Miller’s explanation to Chadwick that, ‘It was nothing you did or didn’t do. It was just that you’re going to school, you have the kids and you just have a lot on your plate right now.’ Particularly telling is Miller’s comment that, ‘It was nothing you did or didn’t do.’ After all, the essence of employment discrimination is penalizing a worker not for something she did but for something she simply is. A reasonable jury could infer from Miller’s explanation that Chadwck wasn’t denied the promotion because of her work performance or her interview performance but
because Miller and others assumed that as a woman with four young children, Chadwick would not give her all to her job.”
Second, the panel holds that the district court weighed evidence inappropriately on summary judgment and drew inferences in favor of the moving party:
“[T]he decision maker’s reaction upon learning of Chadwick’s three small children was, ‘Bless you!’ This statement is susceptible to various interpretations, but a jury could reasonably conclude that Miller meant that she felt badly for Chadwick because her life must have been so difficult as the mother of three young children. [fn. 10: The district court erred by concluding that the ‘Bless you!’ comment was conclusively ‘a friendly exclamation.’ This is a factual conclusion that a judge at summary judgment is not free to make. A jury could agree with Chadwick’s view that Miller’s comment suggested pity rather than respect. Therefore, at summary judgment, we must draw this inference in Chadwick’s favor.]”
(Unfortunately, the panel also affirms the exclusion of the employee’s expert witness, Dr. Mary Still, on Daubert grounds. Oh well, can’t have everything!)
Kirleis v. Dickie, McCamey & Chilcote, No. 07-3504 (3d Cir. Mar. 24, 2009): A law firm partner sues under federal and Pennsylvania law for sex discrimination and retaliation, and the firm as a defense raises a by-law that requires arbitration. The district court declines to enforce and the law firm appeals to the Third Circuit. At first, the panel certified the legal question to the state supreme court, butte state court denied the petition.
So ruling on the merits, the panel finds that under Pennsylvania law, the plaintiff was not bound by the by-law because it was never drawn to her attention. The plaintiff submitted her affidavit, which stated:
“15. I was never provided with a copy of the By-Laws of defendant Firm at the time that I was made a Class B shareholder or at anytime thereafter. In fact, I only saw the documents which Mr. Wiley purports to be Firm’s By-Laws for the first time when I received Mr. Wiley’s Affidavit in connection with this case, approximately 9 years after being made a Class B shareholder-employee and 19 years after commencing the practice of law with the firm.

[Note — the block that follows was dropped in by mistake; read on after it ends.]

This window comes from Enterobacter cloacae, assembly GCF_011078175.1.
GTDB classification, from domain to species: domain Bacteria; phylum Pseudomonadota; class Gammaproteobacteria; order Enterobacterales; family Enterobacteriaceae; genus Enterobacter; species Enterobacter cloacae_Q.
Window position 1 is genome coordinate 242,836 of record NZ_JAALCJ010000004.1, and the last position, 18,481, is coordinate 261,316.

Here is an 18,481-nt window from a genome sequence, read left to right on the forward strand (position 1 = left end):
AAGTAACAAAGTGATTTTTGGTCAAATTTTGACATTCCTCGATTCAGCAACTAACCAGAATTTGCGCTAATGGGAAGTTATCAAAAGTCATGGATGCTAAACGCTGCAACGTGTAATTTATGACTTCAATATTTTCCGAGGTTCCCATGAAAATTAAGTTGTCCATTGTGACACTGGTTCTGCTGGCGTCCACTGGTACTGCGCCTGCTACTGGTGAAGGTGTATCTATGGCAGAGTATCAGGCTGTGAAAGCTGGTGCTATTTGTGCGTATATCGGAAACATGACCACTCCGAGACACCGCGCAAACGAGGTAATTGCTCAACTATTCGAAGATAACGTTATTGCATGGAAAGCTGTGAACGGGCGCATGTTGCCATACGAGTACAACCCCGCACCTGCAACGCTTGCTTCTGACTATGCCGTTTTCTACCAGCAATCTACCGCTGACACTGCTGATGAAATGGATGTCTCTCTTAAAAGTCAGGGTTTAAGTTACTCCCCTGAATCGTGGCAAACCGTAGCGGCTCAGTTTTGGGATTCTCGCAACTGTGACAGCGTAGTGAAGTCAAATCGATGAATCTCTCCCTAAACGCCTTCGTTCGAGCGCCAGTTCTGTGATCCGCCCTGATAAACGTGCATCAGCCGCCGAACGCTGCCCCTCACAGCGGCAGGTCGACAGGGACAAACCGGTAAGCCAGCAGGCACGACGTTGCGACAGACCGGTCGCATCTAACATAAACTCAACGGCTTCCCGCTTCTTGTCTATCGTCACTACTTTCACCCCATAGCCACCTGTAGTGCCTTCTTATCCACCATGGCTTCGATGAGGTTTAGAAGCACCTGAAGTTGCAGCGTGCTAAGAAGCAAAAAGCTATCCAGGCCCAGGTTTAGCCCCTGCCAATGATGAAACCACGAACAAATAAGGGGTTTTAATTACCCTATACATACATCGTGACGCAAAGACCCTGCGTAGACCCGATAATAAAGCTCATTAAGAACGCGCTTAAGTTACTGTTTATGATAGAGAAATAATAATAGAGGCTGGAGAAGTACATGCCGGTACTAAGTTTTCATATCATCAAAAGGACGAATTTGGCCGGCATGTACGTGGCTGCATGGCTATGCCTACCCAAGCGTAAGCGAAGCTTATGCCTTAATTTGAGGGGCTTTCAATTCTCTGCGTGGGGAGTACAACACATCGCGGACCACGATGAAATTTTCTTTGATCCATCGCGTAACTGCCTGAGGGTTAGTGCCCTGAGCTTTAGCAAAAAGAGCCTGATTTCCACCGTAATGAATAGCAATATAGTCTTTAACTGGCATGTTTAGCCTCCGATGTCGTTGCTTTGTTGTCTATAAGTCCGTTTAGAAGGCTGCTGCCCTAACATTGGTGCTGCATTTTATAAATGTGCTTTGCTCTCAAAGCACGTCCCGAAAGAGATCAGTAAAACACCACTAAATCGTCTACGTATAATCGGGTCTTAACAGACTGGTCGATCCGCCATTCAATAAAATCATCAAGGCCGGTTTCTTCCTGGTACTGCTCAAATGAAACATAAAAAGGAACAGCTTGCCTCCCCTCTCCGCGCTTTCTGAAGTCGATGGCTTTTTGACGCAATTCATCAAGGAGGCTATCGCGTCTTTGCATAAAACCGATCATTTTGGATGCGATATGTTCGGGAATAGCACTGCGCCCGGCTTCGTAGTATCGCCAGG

“16. I was never informed of the presence of the arbitration provision in the By-Laws which Firm is now seeking to enforce against me.
“17. I never signed any agreement or document which refers to or incorporates the arbitration provision in the By-Laws.
“18. I never agreed to arbitrate my claims against Firm.”
The law firm argued that the partner was at least on constructive notice of the rules of her own law practice, even if she denied actually ever have read them, or ratified those rules by accepting the benefits of the practice. The district court and the Third Circuit conclude that Pennsylvania law requires actual knowledge of the agreement to arbitrate claims.
The panel was most troubled by the intersection between this legal principle, specific to arbitration, and the presumed principle under Pennsylvania corporate law, Morris v. Metallien Land Co., 30 A. 240, 241 (Pa. 1894), that a member of corporation “is subject to its constitution, and bound by its by-laws . . . which he is presumed to know and understand.” But the panel holds that specific requirement of actual consent must command. And for this ruling, it cites the Pennsylvania Supreme Court’s order denying the petition, which noted that the “The phrase stating that a shareholder is presumed to know and understand the bylaws is part of a lengthy quote of an 1877 New Jersey Court of Errors and Appeals decision. . . . The ‘presumed to know and understand’ phrase which concerns the Third Circuit, on the other hand, had no bearing on the resolution in Morris . . . .”